I thought you might be interested in the recently released census of
Orthodox Christians in the United States, if you hadn't seen it already.
"A census of all Orthodox congregations in the United
> From OrthodoxHistory.org<http://orthodoxhistory.org/2010/10/2010-census-of-orthodox-christian-churches-in-the-usa/>
> Over the past decade,... sociologist Alexei Krindatch, has developed a
> reputation for his remarkable studies of Orthodox Christianity in America.
> The full collection of his work is housed at www.orthodoxreality.org.
> Today, Alexei has released the results of his latest and most ambitious
> project yet � a census of all Orthodox congregations in the United States<http://www.hartfordinstitute.org/research/2010-USOrthodox-Census.pdf>.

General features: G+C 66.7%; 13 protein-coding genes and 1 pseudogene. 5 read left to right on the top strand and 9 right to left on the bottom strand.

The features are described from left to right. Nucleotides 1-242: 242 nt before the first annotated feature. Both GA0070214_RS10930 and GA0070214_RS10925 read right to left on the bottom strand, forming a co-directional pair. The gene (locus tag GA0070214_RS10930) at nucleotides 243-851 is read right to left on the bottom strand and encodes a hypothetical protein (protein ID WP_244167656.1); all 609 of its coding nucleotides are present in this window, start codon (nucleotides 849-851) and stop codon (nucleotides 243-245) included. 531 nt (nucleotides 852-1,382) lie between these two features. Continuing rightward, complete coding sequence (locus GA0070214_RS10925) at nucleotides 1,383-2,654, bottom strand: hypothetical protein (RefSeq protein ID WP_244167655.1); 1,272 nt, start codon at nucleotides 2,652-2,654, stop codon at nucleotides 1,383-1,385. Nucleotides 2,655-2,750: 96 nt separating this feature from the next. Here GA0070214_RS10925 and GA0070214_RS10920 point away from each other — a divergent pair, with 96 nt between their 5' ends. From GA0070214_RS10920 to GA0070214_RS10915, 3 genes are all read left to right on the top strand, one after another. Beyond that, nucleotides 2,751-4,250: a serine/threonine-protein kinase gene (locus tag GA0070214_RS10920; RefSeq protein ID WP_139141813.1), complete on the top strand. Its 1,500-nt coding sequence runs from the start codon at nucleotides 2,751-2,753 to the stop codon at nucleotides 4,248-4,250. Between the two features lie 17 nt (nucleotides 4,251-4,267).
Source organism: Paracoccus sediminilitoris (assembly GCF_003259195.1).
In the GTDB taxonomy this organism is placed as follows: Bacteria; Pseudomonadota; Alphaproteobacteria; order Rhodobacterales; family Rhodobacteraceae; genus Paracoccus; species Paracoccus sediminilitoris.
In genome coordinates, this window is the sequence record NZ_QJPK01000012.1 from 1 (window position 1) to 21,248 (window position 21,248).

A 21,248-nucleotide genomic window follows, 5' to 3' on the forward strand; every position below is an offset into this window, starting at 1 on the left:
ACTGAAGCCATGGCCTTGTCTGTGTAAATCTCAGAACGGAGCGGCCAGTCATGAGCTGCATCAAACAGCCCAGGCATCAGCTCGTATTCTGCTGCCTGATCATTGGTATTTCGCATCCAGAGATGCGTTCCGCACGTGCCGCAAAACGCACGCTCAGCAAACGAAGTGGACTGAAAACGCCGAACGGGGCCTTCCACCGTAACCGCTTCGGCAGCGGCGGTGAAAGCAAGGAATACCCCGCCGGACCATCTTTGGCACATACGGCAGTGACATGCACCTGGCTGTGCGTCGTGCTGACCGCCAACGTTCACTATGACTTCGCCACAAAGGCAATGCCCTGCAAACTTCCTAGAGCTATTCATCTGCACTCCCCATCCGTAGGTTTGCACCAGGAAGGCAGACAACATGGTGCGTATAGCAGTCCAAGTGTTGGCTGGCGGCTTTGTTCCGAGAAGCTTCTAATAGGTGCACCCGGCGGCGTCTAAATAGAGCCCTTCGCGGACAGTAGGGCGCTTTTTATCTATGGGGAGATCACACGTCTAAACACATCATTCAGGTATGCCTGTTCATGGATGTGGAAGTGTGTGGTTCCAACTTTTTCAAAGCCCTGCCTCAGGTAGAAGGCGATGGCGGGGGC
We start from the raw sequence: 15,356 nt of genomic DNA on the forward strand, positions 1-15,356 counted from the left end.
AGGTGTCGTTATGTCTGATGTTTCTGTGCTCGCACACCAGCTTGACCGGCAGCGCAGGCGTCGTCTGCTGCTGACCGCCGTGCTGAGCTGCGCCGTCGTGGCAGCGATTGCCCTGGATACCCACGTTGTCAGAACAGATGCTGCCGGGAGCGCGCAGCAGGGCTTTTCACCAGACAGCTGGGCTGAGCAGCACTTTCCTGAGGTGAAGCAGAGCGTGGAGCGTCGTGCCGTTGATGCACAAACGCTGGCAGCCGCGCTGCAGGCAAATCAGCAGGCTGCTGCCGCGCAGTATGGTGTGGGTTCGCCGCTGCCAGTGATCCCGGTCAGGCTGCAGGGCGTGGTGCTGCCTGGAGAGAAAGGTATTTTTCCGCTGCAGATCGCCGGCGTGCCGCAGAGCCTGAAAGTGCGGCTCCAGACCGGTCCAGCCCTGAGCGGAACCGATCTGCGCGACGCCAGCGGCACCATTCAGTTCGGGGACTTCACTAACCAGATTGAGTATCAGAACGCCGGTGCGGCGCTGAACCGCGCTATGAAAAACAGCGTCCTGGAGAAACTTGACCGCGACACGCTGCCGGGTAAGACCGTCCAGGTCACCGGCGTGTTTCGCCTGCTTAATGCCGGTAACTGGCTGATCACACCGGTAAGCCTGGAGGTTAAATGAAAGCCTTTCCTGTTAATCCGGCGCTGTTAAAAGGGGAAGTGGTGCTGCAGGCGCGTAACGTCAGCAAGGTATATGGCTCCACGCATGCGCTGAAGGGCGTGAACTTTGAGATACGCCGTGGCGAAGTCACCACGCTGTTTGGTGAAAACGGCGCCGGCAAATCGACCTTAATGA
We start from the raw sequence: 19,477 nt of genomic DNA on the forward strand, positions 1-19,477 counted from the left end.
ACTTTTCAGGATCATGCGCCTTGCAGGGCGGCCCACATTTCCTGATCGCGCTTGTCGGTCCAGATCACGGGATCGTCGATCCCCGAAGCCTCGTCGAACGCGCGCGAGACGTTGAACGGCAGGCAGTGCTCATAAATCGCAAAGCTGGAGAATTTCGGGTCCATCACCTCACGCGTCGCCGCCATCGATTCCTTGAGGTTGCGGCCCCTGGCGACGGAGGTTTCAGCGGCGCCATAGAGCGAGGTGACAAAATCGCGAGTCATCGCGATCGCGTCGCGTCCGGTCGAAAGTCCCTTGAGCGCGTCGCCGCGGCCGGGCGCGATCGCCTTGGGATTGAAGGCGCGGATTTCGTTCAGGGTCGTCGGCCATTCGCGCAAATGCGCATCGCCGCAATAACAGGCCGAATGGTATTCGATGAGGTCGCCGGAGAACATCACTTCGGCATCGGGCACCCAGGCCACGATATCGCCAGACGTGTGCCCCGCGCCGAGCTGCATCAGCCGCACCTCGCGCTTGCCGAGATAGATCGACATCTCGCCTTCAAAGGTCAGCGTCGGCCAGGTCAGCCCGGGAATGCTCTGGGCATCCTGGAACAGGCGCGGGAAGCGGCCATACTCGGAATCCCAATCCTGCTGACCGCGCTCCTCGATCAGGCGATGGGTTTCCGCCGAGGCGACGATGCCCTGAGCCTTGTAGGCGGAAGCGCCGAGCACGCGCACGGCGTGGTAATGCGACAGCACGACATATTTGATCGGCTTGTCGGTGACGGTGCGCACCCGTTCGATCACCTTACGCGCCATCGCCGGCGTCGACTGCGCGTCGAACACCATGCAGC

> The most notable aspect of this census is the fact that Alexei didn�t just
> go to the administrations of each jurisdiction and ask for their reported
> numbers. He contacted every single parish in America, asking two key
> - Approximately how many individual persons in total are associated in
> any way with the life of your parish: counting adults and children, regular
> and occasional attendees, paid stewards and persons who do not contribute
> - Approximately how many persons � including adults and children �
> attend Liturgy in your parish on a typical Sunday?
> Counting all �Orthodox� churches � that is, including the
> non-Chalcedonians as well as HOCNA (which isn�t in communion with mainstream
> Orthodoxy) � Alexei found that 1,043,600 people were associated with
> American Orthodox parishes. Of those, about 280,300 (27%) attend Liturgy on
> a typical Sunday.
> Once again, here�s a link<http://www.hartfordinstitute.org/research/2010-USOrthodox-Census.pdf>to the 2010 Census [of all Orthodox congregations in the United States], and
> here�s a link <http://www.orthodoxreality.org/> to Alexei Krindatch�s
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